Lesson From a Dog
By Abigail Thomas
My old dog Cooper died. He had been shaky for weeks, needing help up and down the porch steps, a boost onto the sofa. He had lost any interest in food. He still went out every morning, and I’d watch him wandering in the increasingly green grass of spring, poking around after whatever varmints had had the temerity to cross our night time yard.
He wasn’t howling anymore, he wasn’t even barking, and being a blue tick hound, Cooper’s howls had been the stuff of legend (and perhaps a bit of consternation, but my neighbors never complained). Instead, after a slow careful examination of his domain, he looked around for a quiet place to sleep. I would find him on the softening pachysandra under a viburnum bush, or in a thicket at the end of the yard, and when the forsythia turned itself into a green and yellow tsunami, there he was sleeping peacefully under its shelter.
Cooper wasn’t in pain, his last checkup had warned of nothing dire on the horizon, but he was showing all the signs of an old dog, getting ready to die an old dog’s death. I wanted to respect that. But his last hours were hard, when he could no longer rise, when he lost control of his bowels, this dignified dog was bewildered and in distress. It was terrible to witness. I hate euphemisms for death, but just as my friend Dawn found someone to help him let go, Cooper slipped away on his own, just as quietly as if he had tiptoed out of the room.
I don’t know what Cooper knew, but if I were to describe his behavior in those last weeks, I would say he was composing himself. I want to compose myself, as Cooper did.
I was left wishing I had taken better care of him. How could I have been so certain the natural process would spare him suffering? Why had I not had a plan B?
I keep thinking I see him. Sometimes I hear him walking around. My dog Daphne has taken over his role as our early warning system. Instead of in bed with me and my small dog Sadie, Daphne now sleeps where Cooper always slept, on the living room sofa. A howl at one in the morning used to alert us to the possibility of a bear, or a raccoon, or who knew what prowling too close to the house. Now it’s Daphne barking. I am still haunted by guilt. I should have been able to spare him those final hard hours. But guilt and grief are for the survivors. I keep reminding myself that Cooper was a wonderful dog. He lived a good dog’s life and then he died.
I’d like to make my peace with the inevitable. I don’t know what Cooper knew, but if I were to describe his behavior in those last weeks, I would say he was composing himself. I want to compose myself, as Cooper did, so I’m practicing. Today, a sunny July afternoon, I’m sitting outside Bread Alone with my iced coffee. I’m here to work, my notebook is open, I’m writing with my favorite pen, trying to imagine my reaction should Death show up. What pops into my head is that skinny guy in a hooded cape. It’s hard to keep a straight face about that iconic figure, ever since those Monty Python movies. He must be hot in those clothes, I find myself writing, and that scythe seems a bit redundant. When Death comes close enough to extend one bony hand toward my shoulder, I’m irritated. Good. Wanting to stick around is not the same as fearing death. I’ll concentrate on living, working to get done what I want to get done.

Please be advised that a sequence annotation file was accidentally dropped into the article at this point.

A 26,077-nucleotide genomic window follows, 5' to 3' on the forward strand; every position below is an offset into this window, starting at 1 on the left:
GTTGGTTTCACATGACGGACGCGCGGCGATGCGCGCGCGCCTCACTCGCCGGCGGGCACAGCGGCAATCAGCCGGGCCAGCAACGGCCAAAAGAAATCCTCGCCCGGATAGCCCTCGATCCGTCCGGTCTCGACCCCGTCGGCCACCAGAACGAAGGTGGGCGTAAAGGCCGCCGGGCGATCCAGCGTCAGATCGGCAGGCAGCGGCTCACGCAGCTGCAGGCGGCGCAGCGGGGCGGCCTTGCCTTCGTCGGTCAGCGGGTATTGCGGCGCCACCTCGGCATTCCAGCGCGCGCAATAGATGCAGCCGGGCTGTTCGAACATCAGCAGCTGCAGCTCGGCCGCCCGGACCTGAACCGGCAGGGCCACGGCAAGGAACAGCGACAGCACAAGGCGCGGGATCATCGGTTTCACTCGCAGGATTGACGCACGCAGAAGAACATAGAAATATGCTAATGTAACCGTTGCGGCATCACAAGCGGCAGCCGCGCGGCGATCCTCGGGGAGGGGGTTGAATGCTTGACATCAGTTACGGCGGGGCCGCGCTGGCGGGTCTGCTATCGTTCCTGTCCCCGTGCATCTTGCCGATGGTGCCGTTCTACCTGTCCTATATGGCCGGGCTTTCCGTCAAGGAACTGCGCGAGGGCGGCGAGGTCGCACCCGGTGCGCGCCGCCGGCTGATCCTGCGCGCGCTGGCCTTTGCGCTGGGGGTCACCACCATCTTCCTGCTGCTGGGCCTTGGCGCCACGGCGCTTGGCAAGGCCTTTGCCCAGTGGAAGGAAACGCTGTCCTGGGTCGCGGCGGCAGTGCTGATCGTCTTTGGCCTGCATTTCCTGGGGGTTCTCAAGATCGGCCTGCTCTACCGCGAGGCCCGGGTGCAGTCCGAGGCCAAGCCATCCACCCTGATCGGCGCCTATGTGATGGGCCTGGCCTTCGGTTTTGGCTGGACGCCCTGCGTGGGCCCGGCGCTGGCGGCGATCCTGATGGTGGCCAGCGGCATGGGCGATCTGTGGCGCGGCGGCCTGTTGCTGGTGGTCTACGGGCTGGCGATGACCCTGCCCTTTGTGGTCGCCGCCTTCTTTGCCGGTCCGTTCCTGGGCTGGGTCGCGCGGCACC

Pushing 78, it’s too late for me to die young, and dying young would no doubt give me a different perspective. Nowadays I’m more bothered by the idea of fearing death than I am afraid of dying. This is perhaps too fine a distinction, but it’s working for me. I don’t believe Cooper was afraid of death. I don’t believe he wasted one second of life in fearful anticipation of dying.
Death is about the ones left behind, and the unwelcome by-products of death, grief, guilt, a sense of loss, that’s the really tough part. Gratitude is the antidote, and acceptance.
I can learn from him.
Luckily, last week I had what was later determined to be “a cardiac event.” In the middle of a conversation with two nice men about how to help my ailing locust and the ratty looking crabapple, I fell flat on my face in the yard. I woke up in an ambulance, in a very good mood, with no idea what I was doing there, trying to remember, without having been asked, which (if any) of my three husbands might still be alive.
It wasn’t until later that I learned details of what had happened. When I dropped, I’m told my dog Sadie lay down next to me. The two men, Freddy and Angelo, didn’t want to move me lest I had broken something. Fred sat down next to me, talking gently and stroking my back. Angelo looked at my phone to see who had last called me, and called that number, getting my sister. Someone called the ambulance. They then rounded up my two dogs, got them in the house, and shut the door. (No easy job, that.) Everything that needed doing was done, and I am profoundly grateful.
But here’s what amazes me. I don’t recall anything. it’s as if I hadn’t even been there. I find it oddly comforting. If death is like this, the absence of self, what’s the big deal? Unable to resist a little irony, I think I can handle that.
Death is about the ones left behind, and the unwelcome by-products of death, grief, guilt, a sense of loss, that’s the really tough part. Gratitude is the antidote, and acceptance, but that’s another story.
About the Writer
Abigail Thomas has four children and twelve grandchildren. She was asked to leave Bryn Mawr in her freshman year because she was pregnant. She never looked back. She has published three works of fiction, Getting Over Tom; An Actual Life; and Herbs Pajamas. Her memoirs include Safekeeping; A Three Dog Life; and What Comes Next and How to Like It. She lives in Woodstock NY with her two dogs.
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